The study will also explores some possibilities to improve colour stability of inkjet prints and brightness of silk fabrics for print preparation.
Development of automotive textile fabrics with anti-odour/antimicrobial properties.
This research has investigated the application of anti-odour/anti-microbial finishes to automotive textile substrates. The study also evaluated the use of slow- or delayed-release finishes and their application to automotive interior textiles, resulting in an increase in the performance of anti-odour/anti-microbial action.
Formulation of Inks and processing of Fabric – Digital Printing
The proposed work involved formulation and development of inks for digital textile printing using pigments as a colorant and evaluation of the performance properties of the formulated inks. The research also focused on developing processes for binding the pigmented inks to the textile substrates. Findings of the proposed work may be used for converting the developed formulations and processes into industrial applications.
Fundamental studies on fabrication, morphology and performances of bi-layer electrospun nanofibre membrane
The research involves the extension of existing work being carried out as part of a Master project. The aims of the Master research project is to fabricate bi-layer nanofibre membranes comprised of hydrophilic and hydrophobic polymers as well as the characterisation of membrane properties such as level of adhesion between nanofibre layers, tensile strength, hydrophobicity and hydrophilicity and vapour permeability. In PhD project, this work will be expanded to include a more detailed study of bi-layer membrane properties including the effect of different fibre diameters on wettability, filtration and liquid or water penetration of the bi-layer membrane. Thus, the aim of the proposed work is to find out a correlation between fibre properties and membrane performance.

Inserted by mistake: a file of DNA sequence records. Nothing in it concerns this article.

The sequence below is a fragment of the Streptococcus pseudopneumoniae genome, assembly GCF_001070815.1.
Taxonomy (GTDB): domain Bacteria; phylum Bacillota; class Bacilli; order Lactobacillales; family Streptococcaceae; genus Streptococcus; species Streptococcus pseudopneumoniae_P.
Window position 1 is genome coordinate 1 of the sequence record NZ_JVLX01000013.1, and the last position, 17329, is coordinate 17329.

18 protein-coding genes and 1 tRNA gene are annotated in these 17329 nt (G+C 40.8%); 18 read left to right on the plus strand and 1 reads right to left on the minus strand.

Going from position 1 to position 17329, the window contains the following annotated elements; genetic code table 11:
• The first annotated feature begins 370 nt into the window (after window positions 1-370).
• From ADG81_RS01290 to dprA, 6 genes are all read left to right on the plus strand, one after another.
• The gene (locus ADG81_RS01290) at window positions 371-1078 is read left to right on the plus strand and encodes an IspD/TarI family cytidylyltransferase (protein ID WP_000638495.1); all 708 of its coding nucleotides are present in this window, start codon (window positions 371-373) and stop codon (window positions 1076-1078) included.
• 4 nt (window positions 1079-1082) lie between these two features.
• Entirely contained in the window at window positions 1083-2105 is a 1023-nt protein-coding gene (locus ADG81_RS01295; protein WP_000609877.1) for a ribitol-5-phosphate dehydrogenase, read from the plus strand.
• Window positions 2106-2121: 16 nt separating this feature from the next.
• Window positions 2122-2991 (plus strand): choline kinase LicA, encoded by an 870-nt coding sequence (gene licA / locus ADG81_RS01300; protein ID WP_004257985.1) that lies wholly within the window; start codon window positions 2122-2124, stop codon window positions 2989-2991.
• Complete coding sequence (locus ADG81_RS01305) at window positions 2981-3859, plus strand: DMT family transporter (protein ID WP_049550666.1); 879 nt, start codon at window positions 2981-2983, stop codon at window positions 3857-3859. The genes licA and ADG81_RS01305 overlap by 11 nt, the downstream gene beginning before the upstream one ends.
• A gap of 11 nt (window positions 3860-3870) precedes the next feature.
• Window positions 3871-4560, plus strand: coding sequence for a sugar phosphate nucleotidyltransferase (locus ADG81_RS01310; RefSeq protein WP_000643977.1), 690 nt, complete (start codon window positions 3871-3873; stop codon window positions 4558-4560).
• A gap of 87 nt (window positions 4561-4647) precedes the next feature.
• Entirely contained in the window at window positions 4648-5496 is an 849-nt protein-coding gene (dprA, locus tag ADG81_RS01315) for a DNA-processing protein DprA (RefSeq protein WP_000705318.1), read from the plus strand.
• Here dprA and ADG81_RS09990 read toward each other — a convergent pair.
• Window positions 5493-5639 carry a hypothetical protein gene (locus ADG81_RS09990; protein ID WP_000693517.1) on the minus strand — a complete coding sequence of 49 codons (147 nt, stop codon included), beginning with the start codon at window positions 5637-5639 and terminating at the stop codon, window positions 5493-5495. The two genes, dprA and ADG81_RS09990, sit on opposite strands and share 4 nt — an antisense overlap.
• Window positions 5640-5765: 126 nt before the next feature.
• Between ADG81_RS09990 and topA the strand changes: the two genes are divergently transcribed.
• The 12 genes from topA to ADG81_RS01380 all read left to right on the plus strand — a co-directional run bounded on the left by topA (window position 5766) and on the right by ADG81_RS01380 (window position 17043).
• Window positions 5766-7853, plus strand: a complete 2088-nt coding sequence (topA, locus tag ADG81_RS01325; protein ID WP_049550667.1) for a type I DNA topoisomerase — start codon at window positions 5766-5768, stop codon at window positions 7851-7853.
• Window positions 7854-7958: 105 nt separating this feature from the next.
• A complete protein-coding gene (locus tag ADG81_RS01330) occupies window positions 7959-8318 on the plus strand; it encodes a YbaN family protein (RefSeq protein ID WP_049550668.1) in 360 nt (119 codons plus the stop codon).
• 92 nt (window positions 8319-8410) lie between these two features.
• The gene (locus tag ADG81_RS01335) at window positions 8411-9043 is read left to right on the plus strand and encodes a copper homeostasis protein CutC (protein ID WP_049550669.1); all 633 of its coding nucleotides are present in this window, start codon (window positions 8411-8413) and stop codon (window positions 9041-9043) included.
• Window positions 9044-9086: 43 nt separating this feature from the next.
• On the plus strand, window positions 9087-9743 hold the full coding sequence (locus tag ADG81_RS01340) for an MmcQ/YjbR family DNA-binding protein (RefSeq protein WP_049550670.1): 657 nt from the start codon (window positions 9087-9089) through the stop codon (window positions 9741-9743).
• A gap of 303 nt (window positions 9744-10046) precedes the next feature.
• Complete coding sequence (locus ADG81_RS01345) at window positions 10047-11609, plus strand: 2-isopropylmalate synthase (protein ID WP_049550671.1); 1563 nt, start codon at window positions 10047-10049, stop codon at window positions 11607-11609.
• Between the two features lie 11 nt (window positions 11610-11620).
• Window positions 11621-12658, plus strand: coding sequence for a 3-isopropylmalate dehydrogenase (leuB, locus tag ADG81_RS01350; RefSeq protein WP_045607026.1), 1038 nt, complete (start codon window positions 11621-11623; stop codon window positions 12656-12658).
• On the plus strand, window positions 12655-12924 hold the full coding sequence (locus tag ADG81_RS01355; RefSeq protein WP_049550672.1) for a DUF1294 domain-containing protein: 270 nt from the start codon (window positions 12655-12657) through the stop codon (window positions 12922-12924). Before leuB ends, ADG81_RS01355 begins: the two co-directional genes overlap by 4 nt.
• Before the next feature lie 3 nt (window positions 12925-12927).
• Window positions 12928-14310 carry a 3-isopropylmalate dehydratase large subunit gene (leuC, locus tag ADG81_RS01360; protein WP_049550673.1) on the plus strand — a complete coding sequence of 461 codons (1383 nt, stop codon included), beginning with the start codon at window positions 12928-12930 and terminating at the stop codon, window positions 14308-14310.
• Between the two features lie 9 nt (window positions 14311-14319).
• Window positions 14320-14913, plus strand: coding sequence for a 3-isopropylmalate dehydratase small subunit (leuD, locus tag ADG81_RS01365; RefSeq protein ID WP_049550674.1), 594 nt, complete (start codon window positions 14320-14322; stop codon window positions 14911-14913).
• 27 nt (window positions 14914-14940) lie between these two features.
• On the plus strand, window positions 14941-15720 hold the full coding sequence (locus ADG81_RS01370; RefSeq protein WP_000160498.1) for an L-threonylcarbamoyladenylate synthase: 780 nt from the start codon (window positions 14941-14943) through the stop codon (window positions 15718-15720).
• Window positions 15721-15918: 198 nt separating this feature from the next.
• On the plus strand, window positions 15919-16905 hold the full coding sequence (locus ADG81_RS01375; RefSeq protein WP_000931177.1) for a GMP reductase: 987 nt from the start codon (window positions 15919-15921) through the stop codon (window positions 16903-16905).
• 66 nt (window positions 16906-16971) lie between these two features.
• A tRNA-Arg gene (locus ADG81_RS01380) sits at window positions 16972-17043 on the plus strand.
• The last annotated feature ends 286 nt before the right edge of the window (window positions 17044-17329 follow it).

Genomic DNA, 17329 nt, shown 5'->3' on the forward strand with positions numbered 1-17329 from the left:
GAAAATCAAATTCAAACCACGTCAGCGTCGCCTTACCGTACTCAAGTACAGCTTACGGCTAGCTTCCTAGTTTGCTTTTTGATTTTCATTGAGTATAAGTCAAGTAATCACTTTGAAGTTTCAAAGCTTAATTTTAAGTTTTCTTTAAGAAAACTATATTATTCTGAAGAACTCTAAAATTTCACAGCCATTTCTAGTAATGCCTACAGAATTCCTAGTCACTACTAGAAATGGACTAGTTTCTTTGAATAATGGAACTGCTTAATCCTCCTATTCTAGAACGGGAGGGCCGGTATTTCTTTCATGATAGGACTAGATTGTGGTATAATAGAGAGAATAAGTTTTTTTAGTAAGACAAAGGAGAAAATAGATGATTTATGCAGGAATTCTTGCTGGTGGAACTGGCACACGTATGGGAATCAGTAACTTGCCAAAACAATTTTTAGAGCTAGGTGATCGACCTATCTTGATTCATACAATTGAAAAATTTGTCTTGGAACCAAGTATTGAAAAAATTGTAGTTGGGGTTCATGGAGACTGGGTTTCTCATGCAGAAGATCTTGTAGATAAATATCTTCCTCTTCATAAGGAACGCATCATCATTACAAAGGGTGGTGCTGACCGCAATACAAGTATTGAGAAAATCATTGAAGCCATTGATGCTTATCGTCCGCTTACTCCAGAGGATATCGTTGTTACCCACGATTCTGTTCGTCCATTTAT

Mattress Pad Prevention Alarm System for Pressure Ulcers
Pressure ulcer is considered the most prevailing and serious complication seen in nursing practice. To development new technologies preventing pressure ulcer thus is the most challenging imperative for biomedical engineers and physical therapists. Improper supporting interfaces are the major cause of pressure ulcer. The pressure applied to the interface between the body and the bed/cushion should be subjected to frequent monitoring to maintain suitable temperatures, desiccation and ventilation to promote wound healing and prevent the development of pressure ulcer. Pressure ulcer prevention and treatment are now subjective practices administered by care providers upon their observation.
Expensive pressure-reducing beds/mattresses are used to alleviate the situation. However, no convenient and systematic methods are available to gauge the seriousness of pressure ulcer. In this study, we propose to combine development of scientific measurement technologies and appropriate textile design to establish a mattress pad prevention alarm system for pressure ulcers for better nursing outcomes. The present study designs a mattress pad prevention alarm system for pressure ulcers.